There also would be mission logs left behind, unless the gatecrashing team were fools. Its typical protocol to help rescue figure out what has happened after a disaster by leaving behind logs. Some (relatively) intelligent species might be able to make off with technological objects (maybe because they look different or they saw intelligent creatures handle them). However, gear like satellites (Satnet-in-a-can), Motes (a collection of really small devices to create a ad-hoc mesh network), certain kinds of flying robots (might be hard for "natives" to reach), big vehicles (hard to move), nanoswarms (hard to notice they are there), etc might be really hard for "natives" to move or eliminate so there aught be some records be left behind.

Armoured Armoured's picture
DivineWrath wrote:I think

DivineWrath wrote:
I think that transhumans aught to get suspicious when they can't contact these "people" by the mesh. Most morphs run around with mesh inserts, so they can communicate by electronic communication. It would likely be easier than trying to run up to a person and saying to say hi.

There also would be mission logs left behind, unless the gatecrashing team were fools. Its typical protocol to help rescue figure out what has happened after a disaster by leaving behind logs. Some (relatively) intelligent species might be able to make off with technological objects (maybe because they look different or they saw intelligent creatures handle them). However, gear like satellites (Satnet-in-a-can), Motes (a collection of really small devices to create a ad-hoc mesh network), certain kinds of flying robots (might be hard for "natives" to reach), big vehicles (hard to move), nanoswarms (hard to notice they are there), etc might be really hard for "natives" to move or eliminate so there aught be some records be left behind.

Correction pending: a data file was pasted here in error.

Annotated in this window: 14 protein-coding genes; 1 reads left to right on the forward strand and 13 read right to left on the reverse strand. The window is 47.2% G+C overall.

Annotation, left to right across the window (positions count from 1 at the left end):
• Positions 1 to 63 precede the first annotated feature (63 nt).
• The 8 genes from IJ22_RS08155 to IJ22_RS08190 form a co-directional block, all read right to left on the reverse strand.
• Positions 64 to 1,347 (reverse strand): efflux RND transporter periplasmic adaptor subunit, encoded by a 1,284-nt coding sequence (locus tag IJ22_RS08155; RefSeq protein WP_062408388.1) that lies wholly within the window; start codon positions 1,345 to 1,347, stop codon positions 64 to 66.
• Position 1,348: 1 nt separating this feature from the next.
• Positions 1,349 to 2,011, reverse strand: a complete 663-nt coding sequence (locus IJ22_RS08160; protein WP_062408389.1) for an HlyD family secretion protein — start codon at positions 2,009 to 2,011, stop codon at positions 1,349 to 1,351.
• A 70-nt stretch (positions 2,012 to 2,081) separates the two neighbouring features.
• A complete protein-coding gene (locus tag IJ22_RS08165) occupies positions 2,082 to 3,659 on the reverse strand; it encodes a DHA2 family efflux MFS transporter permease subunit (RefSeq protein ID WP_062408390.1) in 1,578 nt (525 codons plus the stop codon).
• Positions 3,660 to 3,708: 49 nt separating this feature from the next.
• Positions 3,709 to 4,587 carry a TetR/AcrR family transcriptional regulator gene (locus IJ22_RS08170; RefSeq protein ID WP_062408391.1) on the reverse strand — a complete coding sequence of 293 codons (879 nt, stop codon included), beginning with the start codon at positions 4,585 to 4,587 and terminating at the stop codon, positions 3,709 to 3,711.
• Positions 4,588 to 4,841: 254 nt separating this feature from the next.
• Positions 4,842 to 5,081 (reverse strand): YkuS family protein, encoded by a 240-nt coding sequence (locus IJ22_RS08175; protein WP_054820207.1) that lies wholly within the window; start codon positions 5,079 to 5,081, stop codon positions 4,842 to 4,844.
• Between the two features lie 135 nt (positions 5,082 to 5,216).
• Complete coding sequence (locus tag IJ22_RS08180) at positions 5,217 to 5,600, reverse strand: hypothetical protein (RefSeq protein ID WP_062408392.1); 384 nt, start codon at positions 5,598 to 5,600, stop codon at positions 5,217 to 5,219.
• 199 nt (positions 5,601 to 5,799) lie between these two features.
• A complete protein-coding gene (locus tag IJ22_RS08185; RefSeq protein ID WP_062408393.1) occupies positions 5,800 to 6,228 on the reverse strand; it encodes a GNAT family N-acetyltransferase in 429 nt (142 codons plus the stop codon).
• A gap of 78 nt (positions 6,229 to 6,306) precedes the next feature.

Mesh signals can be disrupted, and inserts can be damaged. In some situations you want your inserts turned off anyway, as there might be ETI/TITAN signals around that could try to basilisk hack you.

I think the most scary things are things you don't plan for, or even expect. Consider Alien 1 and 2, where the characters do everything right (well, less so in Alien) but the Xenomorphs beat them anyway, by being terrifyingly better than expected in every way. Despite your technology, the unexpected can still kill you.

I'm not saying your ideas will or even should be ignored. Realistically, gatecrashing teams and xenologists are paranoid, careful and thorough. The Fall has focused people's survival instincts quite well. What will really freak players out is if they know that, and something got the previous team anyway...

Adaptive Radiation Adaptive Radiation's picture
OP here.

OP here.